Tragedy

tragediestragictragediantragedy filmtragediennetragedianstragic playtragic dramatragic poettragic themes
Tragedy (from the, tragōidia) is a form of drama based on human suffering that invokes an accompanying catharsis or pleasure in audiences.wikipedia
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Drama

dramasdramatic artsFamily Drama
Tragedy (from the, tragōidia) is a form of drama based on human suffering that invokes an accompanying catharsis or pleasure in audiences. Writing in 335 BCE (long after the Golden Age of 5th-century Athenian tragedy), Aristotle provides the earliest-surviving explanation for the origin of the dramatic art form in his Poetics, in which he argues that tragedy developed from the improvisations of the leader of choral dithyrambs (hymns sung and danced in praise of Dionysos, the god of wine and fertility):
The term "drama" comes from a Greek word meaning "action" (Classical Greek: δρᾶμα, drama), which is derived from "I do" (Classical Greek: δράω, drao). The two masks associated with drama represent the traditional generic division between comedy and tragedy.

Catharsis

cathartickatharsiscathartically
Tragedy (from the, tragōidia) is a form of drama based on human suffering that invokes an accompanying catharsis or pleasure in audiences.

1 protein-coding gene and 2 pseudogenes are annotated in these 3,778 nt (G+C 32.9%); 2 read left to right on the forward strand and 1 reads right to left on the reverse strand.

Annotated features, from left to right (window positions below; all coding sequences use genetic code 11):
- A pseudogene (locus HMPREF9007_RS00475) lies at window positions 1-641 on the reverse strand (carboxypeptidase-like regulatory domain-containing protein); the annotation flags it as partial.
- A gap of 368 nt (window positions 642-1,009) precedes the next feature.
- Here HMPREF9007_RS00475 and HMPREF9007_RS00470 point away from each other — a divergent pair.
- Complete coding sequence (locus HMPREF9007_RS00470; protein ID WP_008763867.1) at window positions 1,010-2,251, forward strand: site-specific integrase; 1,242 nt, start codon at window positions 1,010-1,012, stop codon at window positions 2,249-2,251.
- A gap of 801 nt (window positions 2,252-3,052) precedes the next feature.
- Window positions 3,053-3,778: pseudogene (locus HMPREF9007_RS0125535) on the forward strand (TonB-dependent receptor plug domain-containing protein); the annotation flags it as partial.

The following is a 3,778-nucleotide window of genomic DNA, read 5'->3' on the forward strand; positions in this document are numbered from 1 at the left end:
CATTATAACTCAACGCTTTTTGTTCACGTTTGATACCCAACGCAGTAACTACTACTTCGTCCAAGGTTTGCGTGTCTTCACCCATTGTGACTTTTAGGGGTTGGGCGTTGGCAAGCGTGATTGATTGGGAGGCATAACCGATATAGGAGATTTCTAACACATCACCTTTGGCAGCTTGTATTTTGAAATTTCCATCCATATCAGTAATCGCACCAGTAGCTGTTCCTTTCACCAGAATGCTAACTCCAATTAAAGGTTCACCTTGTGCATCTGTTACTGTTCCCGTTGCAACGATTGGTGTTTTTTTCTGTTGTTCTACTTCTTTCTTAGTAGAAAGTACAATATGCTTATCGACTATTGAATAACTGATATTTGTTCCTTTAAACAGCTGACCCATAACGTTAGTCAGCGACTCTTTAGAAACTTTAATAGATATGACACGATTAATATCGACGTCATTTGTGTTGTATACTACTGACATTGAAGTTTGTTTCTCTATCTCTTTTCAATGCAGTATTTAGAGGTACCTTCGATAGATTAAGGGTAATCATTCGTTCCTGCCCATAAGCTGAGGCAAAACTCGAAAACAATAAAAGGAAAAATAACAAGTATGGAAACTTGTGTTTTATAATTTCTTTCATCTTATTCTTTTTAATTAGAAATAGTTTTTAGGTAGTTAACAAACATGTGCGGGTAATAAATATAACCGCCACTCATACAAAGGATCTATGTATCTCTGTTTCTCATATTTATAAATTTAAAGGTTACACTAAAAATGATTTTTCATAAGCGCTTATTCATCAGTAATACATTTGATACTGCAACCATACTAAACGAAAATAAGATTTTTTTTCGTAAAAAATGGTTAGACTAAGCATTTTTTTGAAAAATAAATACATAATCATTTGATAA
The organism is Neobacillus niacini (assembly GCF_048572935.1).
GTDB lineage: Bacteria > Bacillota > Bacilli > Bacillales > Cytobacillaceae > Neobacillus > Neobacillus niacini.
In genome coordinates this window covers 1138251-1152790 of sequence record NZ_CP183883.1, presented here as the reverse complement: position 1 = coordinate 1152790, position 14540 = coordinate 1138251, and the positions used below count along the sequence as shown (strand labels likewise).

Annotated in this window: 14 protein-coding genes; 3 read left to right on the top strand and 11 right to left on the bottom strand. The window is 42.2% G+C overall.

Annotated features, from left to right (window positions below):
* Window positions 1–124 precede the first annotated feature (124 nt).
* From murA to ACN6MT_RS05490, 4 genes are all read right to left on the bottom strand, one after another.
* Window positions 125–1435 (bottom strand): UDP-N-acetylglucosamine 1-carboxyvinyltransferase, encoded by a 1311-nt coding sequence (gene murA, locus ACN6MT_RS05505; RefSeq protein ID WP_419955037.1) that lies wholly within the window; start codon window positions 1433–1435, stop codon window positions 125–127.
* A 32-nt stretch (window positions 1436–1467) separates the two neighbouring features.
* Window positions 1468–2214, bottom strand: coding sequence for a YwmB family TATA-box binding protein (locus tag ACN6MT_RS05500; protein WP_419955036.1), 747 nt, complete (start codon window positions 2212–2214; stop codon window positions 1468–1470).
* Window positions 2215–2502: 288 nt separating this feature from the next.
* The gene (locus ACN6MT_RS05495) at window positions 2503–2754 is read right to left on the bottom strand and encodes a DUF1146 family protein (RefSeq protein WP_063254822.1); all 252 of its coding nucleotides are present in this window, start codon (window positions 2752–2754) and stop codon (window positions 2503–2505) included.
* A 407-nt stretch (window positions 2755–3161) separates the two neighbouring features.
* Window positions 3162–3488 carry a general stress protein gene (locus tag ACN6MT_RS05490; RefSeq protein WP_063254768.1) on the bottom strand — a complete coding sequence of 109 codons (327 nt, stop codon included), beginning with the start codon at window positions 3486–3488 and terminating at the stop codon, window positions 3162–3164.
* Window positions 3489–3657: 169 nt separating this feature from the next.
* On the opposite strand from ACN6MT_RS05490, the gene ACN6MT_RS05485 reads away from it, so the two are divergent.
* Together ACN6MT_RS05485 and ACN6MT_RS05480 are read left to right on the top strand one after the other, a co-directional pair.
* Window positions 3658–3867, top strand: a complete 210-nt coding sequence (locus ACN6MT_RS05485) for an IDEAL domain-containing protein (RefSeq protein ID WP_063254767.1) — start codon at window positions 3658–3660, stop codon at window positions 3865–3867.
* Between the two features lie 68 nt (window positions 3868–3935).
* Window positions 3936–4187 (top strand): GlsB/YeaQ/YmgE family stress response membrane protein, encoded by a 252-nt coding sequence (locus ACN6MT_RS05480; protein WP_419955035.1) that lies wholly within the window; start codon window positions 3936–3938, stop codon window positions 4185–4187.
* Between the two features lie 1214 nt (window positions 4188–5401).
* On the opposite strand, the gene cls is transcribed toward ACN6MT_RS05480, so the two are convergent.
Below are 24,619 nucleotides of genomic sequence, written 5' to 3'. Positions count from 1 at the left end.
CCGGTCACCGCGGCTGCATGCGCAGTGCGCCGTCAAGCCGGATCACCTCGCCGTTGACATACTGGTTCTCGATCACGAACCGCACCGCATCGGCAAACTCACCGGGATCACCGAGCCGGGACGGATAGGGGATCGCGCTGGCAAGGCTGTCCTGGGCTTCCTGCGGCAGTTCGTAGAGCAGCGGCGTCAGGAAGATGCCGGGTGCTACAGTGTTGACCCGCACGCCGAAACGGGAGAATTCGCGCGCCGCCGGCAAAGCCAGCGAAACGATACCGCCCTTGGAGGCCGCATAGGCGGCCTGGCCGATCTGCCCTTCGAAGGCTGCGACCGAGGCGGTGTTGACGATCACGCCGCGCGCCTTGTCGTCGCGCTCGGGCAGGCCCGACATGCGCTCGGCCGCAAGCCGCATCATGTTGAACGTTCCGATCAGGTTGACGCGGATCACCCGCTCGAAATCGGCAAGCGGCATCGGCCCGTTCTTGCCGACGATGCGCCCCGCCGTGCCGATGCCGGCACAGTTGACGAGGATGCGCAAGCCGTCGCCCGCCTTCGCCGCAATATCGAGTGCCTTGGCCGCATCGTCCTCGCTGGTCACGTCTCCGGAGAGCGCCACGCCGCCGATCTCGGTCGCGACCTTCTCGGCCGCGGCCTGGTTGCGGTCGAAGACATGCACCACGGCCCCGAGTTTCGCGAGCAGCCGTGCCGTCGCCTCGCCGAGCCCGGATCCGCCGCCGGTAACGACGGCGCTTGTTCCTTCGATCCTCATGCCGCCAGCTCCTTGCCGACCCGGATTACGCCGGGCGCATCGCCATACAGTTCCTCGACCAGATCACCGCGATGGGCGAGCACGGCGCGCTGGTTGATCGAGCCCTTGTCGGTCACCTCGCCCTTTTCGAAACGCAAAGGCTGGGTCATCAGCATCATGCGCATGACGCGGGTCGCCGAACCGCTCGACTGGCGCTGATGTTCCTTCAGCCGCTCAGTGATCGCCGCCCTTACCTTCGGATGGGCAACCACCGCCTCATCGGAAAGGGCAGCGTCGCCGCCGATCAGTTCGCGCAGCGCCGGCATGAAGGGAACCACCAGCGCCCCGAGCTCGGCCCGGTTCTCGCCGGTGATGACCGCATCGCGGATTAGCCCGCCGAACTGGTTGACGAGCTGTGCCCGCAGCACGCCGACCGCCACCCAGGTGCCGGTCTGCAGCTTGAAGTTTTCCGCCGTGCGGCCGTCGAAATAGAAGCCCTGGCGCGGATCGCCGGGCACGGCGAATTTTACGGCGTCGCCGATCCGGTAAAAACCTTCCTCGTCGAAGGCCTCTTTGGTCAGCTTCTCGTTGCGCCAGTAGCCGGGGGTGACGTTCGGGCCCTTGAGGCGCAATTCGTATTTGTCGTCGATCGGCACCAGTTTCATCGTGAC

It is a metaphor originally used by Aristotle in the Poetics, comparing the effects of tragedy on the mind of a spectator to the effect of a cathartic on the body.

Euripides

EuripedesEuripideanMr. Euripides
From its origins in the theatre of ancient Greece 2500 years ago, from which there survives only a fraction of the work of Aeschylus, Sophocles and Euripides, as well as a large number of fragments from other poets; through its singular articulations in the works of Shakespeare, Lope de Vega, Jean Racine, and Friedrich Schiller to the more recent naturalistic tragedy of August Strindberg; Samuel Beckett's modernist meditations on death, loss and suffering; Müller's postmodernist reworkings of the tragic canon; and Joshua Oppenheimer's incorporation of tragic pathos in his nonfiction film, The Act of Killing (2012), tragedy has remained an important site of cultural experimentation, negotiation, struggle, and change. Nine of Seneca's tragedies survive, all of which are fabula crepidata (tragedies adapted from Greek originals); his Phaedra, for example, was based on Euripides' Hippolytus.